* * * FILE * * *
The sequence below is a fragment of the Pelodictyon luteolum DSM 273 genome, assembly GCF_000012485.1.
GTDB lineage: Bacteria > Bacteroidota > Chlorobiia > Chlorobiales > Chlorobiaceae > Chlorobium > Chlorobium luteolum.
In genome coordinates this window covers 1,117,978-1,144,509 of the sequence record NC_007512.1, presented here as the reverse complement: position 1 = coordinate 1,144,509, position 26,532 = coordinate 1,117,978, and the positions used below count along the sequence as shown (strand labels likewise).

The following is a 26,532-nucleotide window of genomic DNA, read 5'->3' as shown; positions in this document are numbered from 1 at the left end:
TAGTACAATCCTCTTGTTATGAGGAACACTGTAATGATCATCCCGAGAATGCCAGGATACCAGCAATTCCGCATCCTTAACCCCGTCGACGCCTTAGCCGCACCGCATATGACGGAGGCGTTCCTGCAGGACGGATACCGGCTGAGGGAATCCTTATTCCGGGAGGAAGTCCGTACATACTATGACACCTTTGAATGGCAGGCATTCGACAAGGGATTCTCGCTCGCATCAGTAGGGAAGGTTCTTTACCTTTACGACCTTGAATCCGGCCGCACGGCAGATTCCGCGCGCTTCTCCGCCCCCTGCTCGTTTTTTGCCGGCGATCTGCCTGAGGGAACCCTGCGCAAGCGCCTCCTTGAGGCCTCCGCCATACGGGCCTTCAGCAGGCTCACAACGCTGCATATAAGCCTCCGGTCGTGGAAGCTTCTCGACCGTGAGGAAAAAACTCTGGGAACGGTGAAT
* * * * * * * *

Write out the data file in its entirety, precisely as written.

The sequence below is a fragment of the Pelodictyon luteolum DSM 273 genome, assembly GCF_000012485.1.
GTDB lineage: Bacteria > Bacteroidota > Chlorobiia > Chlorobiales > Chlorobiaceae > Chlorobium > Chlorobium luteolum.
In genome coordinates this window covers 1,117,978-1,144,509 of the sequence record NC_007512.1, presented here as the reverse complement: position 1 = coordinate 1,144,509, position 26,532 = coordinate 1,117,978, and the positions used below count along the sequence as shown (strand labels likewise).

The following is a 26,532-nucleotide window of genomic DNA, read 5'->3' as shown; positions in this document are numbered from 1 at the left end:
TAGTACAATCCTCTTGTTATGAGGAACACTGTAATGATCATCCCGAGAATGCCAGGATACCAGCAATTCCGCATCCTTAACCCCGTCGACGCCTTAGCCGCACCGCATATGACGGAGGCGTTCCTGCAGGACGGATACCGGCTGAGGGAATCCTTATTCCGGGAGGAAGTCCGTACATACTATGACACCTTTGAATGGCAGGCATTCGACAAGGGATTCTCGCTCGCATCAGTAGGGAAGGTTCTTTACCTTTACGACCTTGAATCCGGCCGCACGGCAGATTCCGCGCGCTTCTCCGCCCCCTGCTCGTTTTTTGCCGGCGATCTGCCTGAGGGAACCCTGCGCAAGCGCCTCCTTGAGGCCTCCGCCATACGGGCCTTCAGCAGGCTCACAACGCTGCATATAAGCCTCCGGTCGTGGAAGCTTCTCGACCGTGAGGAAAAAACTCTGGGAACGGTGAAT